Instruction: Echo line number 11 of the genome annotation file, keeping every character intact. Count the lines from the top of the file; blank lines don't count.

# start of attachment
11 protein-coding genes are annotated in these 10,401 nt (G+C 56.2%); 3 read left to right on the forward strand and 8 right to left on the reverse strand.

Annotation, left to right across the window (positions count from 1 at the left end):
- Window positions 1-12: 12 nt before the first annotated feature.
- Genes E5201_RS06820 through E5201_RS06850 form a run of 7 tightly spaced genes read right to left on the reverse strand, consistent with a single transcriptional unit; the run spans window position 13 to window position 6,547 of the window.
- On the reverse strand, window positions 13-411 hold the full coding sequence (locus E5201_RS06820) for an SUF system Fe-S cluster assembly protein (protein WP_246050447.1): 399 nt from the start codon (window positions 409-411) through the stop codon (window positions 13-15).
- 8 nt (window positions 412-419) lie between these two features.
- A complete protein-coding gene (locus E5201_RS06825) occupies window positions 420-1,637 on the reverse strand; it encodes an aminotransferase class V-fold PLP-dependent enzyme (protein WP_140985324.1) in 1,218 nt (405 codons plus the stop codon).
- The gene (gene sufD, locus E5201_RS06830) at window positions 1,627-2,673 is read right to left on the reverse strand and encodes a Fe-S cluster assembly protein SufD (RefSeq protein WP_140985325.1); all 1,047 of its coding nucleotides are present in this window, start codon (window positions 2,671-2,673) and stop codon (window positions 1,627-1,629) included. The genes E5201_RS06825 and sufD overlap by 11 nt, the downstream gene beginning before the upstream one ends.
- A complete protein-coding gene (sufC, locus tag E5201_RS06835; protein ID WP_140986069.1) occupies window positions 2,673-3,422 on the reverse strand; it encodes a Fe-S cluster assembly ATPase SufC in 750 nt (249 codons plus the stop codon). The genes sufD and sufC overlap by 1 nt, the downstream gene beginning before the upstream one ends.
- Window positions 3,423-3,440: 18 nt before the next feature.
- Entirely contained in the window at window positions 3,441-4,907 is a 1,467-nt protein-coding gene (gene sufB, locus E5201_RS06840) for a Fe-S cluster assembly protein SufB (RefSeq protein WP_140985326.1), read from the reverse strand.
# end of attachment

- Entirely contained in the window at window positions 3,441-4,907 is a 1,467-nt protein-coding gene (gene sufB, locus E5201_RS06840) for a Fe-S cluster assembly protein SufB (RefSeq protein WP_140985326.1), read from the reverse strand.